That’s a species of spider that is venomous, but rarely lashes out and attacks people. You know, that’s why they’re called “recluses.” Still, no one wants six thousand roommates, venomous or not, and the family was not happy about the infestation and less happy that the previous owners of the house hadn’t warned them.
The first hints of trouble were when the family noticed large spider webs on the light fixtures that hadn’t been there when they did their final walk-through before purchase. After they moved in, they began to find spiders everywhere: falling from the ceiling, crawling out of the walls, scampering up the window treatments.
Here’s where things get kind of weird: the previous owners’ insurance company, State Farm, defended them when the new owners sued them. There was a trial with a jury, and the new owners won an award of $472,110. However, they weren’t able to collect: the previous owners declared bankruptcy, and State Farm refused to pay the claim. Why? A spider infestation doesn’t count as actual damage to a home. Also, the policy rules out some very specific things, which include infestations of insects. The scientific argument that spiders are not “insects” didn’t work on State Farm.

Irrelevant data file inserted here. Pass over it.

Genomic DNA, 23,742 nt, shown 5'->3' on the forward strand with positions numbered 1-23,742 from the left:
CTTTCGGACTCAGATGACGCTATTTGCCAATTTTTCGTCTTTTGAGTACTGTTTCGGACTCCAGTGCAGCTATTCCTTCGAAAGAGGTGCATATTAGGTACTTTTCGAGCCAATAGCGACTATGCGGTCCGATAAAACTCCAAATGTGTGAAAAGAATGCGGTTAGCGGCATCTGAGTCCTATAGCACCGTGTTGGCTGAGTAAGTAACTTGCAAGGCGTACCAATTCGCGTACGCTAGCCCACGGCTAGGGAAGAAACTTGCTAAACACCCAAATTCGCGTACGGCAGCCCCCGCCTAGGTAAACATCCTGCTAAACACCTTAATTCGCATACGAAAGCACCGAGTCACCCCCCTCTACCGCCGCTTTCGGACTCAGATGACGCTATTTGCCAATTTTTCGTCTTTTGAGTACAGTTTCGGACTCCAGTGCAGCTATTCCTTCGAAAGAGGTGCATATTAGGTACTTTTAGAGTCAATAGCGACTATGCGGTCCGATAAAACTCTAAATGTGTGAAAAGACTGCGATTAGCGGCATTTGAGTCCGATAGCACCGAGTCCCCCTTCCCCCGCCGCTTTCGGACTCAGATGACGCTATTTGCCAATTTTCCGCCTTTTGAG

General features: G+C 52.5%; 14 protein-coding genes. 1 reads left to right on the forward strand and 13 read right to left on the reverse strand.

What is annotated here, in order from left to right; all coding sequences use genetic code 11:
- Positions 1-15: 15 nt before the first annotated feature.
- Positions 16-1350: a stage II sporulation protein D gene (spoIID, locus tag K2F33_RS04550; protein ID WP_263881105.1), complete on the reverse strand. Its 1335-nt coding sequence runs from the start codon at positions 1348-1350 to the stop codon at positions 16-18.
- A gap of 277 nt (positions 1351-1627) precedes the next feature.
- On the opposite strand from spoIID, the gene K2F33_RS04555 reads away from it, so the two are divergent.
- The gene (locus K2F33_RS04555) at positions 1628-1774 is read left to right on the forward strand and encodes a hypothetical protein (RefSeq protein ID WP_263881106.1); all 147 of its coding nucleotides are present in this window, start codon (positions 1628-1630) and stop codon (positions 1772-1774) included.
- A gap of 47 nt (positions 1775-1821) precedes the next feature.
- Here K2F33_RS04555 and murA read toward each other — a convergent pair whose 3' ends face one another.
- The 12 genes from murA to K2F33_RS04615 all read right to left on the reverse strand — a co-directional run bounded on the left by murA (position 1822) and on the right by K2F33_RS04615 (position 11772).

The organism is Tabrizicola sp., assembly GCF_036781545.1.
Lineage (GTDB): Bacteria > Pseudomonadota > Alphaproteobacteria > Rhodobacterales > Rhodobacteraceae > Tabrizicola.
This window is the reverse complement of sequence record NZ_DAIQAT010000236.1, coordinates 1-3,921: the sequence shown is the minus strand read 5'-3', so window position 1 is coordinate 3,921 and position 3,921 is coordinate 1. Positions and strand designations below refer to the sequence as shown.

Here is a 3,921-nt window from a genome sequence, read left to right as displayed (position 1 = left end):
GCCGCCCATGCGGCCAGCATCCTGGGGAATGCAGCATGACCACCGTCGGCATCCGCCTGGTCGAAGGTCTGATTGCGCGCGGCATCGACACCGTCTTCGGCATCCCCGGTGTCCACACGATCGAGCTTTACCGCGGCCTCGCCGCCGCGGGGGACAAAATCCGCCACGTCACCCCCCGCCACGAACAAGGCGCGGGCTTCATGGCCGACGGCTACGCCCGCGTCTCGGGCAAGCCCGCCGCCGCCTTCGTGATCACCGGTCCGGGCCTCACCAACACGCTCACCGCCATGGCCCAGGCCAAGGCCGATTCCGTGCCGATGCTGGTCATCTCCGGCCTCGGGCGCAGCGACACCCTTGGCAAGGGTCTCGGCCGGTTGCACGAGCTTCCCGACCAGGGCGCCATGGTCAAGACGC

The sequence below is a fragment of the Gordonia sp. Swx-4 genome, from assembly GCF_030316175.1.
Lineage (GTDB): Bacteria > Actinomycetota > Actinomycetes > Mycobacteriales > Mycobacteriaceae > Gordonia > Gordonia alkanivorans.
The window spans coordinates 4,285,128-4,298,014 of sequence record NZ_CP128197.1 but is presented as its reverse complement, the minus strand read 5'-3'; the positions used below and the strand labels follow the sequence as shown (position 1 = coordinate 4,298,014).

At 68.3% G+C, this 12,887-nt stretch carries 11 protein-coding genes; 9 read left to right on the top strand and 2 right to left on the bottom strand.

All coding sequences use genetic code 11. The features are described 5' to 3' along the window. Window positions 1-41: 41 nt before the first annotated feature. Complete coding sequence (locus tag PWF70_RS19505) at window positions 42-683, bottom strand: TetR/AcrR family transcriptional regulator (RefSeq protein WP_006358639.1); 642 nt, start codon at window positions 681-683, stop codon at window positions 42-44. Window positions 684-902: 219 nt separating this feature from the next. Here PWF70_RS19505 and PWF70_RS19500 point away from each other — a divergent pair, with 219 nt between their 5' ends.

Fannie Mae owns the house now that it has gone into foreclosure. This week, the house will be tented and fumigated, a pest control method normally associated with termite infestations, or with a plotline from the fifth season of the TV show “Breaking Bad.” Will this work where other pest control methods haven’t? “There’ll be nothing alive in there after this,” the man tasked with killing the spiders told he St. Louis Post-Dispatch. Tenting houses is a new method for dealing with brown recluse spiders that wasn’t in use three years ago when the family abandoned the house.
Extreme case of brown recluse spiders drives owners from Weldon Spring home [St. Louis Post-Dispatch]